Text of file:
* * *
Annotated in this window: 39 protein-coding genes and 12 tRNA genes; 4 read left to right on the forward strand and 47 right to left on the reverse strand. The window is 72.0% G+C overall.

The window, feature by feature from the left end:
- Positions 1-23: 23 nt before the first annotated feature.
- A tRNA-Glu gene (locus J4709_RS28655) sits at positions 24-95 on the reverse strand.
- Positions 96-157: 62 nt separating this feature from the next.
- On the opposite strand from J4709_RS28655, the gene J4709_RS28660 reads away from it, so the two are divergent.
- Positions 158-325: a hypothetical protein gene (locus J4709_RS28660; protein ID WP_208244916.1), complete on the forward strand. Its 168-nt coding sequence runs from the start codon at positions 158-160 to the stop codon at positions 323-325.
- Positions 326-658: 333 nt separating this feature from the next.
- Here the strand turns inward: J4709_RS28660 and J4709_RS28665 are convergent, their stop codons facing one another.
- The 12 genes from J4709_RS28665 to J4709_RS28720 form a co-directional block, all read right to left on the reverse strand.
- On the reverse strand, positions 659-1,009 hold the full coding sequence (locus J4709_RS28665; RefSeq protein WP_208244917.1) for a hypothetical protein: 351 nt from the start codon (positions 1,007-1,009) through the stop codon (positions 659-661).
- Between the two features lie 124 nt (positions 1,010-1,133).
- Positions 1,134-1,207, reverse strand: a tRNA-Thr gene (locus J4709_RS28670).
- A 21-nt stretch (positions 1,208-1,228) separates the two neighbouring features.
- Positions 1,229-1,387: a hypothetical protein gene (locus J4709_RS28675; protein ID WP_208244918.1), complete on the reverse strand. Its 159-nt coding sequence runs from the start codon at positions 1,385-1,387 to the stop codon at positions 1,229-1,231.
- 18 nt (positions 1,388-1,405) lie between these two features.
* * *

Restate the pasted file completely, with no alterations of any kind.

Annotated in this window: 39 protein-coding genes and 12 tRNA genes; 4 read left to right on the forward strand and 47 right to left on the reverse strand. The window is 72.0% G+C overall.

The window, feature by feature from the left end:
- Positions 1-23: 23 nt before the first annotated feature.
- A tRNA-Glu gene (locus J4709_RS28655) sits at positions 24-95 on the reverse strand.
- Positions 96-157: 62 nt separating this feature from the next.
- On the opposite strand from J4709_RS28655, the gene J4709_RS28660 reads away from it, so the two are divergent.
- Positions 158-325: a hypothetical protein gene (locus J4709_RS28660; protein ID WP_208244916.1), complete on the forward strand. Its 168-nt coding sequence runs from the start codon at positions 158-160 to the stop codon at positions 323-325.
- Positions 326-658: 333 nt separating this feature from the next.
- Here the strand turns inward: J4709_RS28660 and J4709_RS28665 are convergent, their stop codons facing one another.
- The 12 genes from J4709_RS28665 to J4709_RS28720 form a co-directional block, all read right to left on the reverse strand.
- On the reverse strand, positions 659-1,009 hold the full coding sequence (locus J4709_RS28665; RefSeq protein WP_208244917.1) for a hypothetical protein: 351 nt from the start codon (positions 1,007-1,009) through the stop codon (positions 659-661).
- Between the two features lie 124 nt (positions 1,010-1,133).
- Positions 1,134-1,207, reverse strand: a tRNA-Thr gene (locus J4709_RS28670).
- A 21-nt stretch (positions 1,208-1,228) separates the two neighbouring features.
- Positions 1,229-1,387: a hypothetical protein gene (locus J4709_RS28675; protein ID WP_208244918.1), complete on the reverse strand. Its 159-nt coding sequence runs from the start codon at positions 1,385-1,387 to the stop codon at positions 1,229-1,231.
- 18 nt (positions 1,388-1,405) lie between these two features.